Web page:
Plans to build a second Lidl in Bath has divided residents, as came to the fore at a consultation event over the plans yesterday (Wednesday, 17th May).

Lidl says the meadow on the London Road entrance to Bath is the most suitable and accessible site, and that a new shop there would bring up to 40 jobs to the city, meet a need for a discount supermarket on this side of the city, and — though ecology work — actually improve the biodiversity on the site.

But there are concerns from locals about building on the greenfield site and fears it will increase traffic on the already congested London Road.

Lidl bosses behind the planned new store came to Bath for a consultation event for members of the public to learn about and discuss the plans, but the event at Bath Rugby’s Lambridge training grounds was met by protestors opposed to the building. 

Bath locals were invited to look at the plans at the consultation event.
( (Image: John Wimperis))

Mel Clarke, who lives in Bathwick and helped carry the protestors’ “SAVE BATH WILDLIFE MEADOW” banner, said: “I don’t want this Lidl development going ahead because we don’t need another supermarket, we need to protect our wildlife spaces.”

Among the protestors was Green councillor for Lambridge on Bath and North East Somerset Council, Joanna Wright, who said: “At the end of the day there should be no supermarket, its not anti-Lidl. […] This is a green entrance to the city that the Georgians put in place hundreds of years ago.”

She added: “We should not be building on it. We should be protecting it.”

She added: “The most important thing is we have to face directly the issue about cheap food. We do have real pockets of depravation, of poverty, and those people do need to be supported. But I don’t understand why a multinational corporation […] is going to solve that problem.

“What we have had is 13 years of a tory government. We have had inflation rise in those years and lots of people are suffering. What we need is to pay those people and support them.”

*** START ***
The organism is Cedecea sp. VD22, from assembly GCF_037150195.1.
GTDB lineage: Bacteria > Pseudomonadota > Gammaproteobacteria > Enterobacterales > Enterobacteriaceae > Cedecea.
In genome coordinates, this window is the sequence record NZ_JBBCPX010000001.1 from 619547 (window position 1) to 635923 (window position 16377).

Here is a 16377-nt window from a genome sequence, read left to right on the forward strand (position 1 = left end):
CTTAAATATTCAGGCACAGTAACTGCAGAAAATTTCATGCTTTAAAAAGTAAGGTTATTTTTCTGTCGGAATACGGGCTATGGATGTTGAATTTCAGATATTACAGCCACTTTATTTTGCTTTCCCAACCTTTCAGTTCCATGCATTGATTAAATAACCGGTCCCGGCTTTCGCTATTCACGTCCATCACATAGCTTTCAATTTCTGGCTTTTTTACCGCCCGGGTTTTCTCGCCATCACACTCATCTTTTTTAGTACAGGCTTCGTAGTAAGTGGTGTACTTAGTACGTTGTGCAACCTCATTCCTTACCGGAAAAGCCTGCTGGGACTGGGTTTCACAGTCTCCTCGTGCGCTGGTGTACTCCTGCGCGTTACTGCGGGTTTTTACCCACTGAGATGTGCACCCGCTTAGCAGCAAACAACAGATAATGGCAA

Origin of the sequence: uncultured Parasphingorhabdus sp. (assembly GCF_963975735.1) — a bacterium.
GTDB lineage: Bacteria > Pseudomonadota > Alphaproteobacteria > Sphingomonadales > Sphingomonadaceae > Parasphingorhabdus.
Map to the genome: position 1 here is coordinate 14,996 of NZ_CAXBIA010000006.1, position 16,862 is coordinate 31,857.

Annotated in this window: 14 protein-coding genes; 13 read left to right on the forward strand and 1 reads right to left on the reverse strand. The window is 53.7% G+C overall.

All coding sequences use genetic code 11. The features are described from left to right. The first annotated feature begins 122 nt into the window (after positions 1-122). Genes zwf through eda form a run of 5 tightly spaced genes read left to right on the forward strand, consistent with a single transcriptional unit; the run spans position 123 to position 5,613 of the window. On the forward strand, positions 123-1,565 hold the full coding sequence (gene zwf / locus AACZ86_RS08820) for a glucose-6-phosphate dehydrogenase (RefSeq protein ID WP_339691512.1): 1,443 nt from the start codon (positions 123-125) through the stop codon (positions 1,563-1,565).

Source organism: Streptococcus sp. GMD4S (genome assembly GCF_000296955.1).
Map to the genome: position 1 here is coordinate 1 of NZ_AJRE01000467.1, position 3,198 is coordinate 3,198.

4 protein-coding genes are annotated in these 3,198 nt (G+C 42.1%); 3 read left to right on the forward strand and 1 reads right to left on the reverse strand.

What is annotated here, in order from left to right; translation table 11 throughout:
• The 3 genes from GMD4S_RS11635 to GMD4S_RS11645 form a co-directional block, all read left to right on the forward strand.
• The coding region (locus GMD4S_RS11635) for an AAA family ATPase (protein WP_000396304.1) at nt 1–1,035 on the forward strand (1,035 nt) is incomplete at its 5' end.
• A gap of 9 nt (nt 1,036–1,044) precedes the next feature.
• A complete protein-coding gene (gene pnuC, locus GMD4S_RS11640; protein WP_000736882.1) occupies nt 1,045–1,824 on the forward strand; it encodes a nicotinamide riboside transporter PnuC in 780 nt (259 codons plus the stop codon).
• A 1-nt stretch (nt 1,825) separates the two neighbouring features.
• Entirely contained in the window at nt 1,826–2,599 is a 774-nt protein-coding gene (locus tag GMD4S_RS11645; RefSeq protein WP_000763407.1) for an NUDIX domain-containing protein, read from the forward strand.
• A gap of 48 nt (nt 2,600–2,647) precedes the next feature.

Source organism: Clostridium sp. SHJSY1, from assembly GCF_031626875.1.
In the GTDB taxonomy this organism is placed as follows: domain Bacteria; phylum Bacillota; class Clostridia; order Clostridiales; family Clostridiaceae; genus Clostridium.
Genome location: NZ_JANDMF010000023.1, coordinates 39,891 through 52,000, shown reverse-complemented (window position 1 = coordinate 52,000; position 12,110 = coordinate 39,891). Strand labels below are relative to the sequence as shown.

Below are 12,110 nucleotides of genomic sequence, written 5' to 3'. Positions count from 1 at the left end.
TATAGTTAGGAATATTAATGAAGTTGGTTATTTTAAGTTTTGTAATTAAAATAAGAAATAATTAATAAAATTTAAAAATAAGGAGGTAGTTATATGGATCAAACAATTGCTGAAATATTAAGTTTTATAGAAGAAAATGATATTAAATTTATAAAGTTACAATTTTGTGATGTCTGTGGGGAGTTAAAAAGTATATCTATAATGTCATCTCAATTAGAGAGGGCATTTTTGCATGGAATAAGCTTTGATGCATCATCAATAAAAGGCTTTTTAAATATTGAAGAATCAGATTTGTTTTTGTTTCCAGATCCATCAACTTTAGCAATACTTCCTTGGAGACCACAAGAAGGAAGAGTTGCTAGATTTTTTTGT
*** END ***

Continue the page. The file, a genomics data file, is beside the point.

But inside the consultation, feelings were more mixed. One member of the public discussing his conflicting feelings at the consultation said the site had become an “inadvertent nature reserve.”

For others, traffic was the main worry. Margaret Richards lives just across the roundabout and said that, when the traffic is bad, it can take 20 minutes for them to get to where the Lidl would be.

She said: “If its 20 minutes now, what on earth is it going to be like with any increased traffic.”

But she added that she would use the new shop if it did open, as she currently goes across Bath to the other Lidl.

Local author Nigel Lassman also attended the consultation. He said: “It would be nice to have something this close but I am not at all happy about the location. It’s going to turn a T-junction into a crossroads.”

But some people who showed up to the consultation event were more enthusiastic. Baas Aldred, who lives nearby, said he thought the plans were “wonderful.”

He said: “It looks to me like they have taken quite a studied view of what the locals require in terms of conservation, not spoiling the environment, and looking after the habitat.”

Increasing biodiversity by at least 10% is now a requirement of new developments in Bath and North East Somerset, but Lidl says it will increase it by more than 40%, though giving the store a green roof, as well as planting more greenery and bird baths, bat boxes, and bee towers.

The existing trees by the Avon would also be retained.

A spokesperson for Lidl GB said: “Thank you to everyone who took the time to come and discuss our plans to bring a new Lidl store to Bath.

“For those unable to attend the public consultation, there is still time for people to share their views. Residents who received a consultation leaflet can return it with their thoughts, and we would welcome anyone who wishes to discuss the proposal to contact us directly.

“We look forward to reviewing all the feedback to ensure our plans best meet the needs of those living in the local area and to submitting our planning application in due course.”

A transport plan will be submitted with the planning application.

You can view the consultation proposals here:

People are also able to discuss the proposals by calling 0800 089 0361 or emailing [email protected]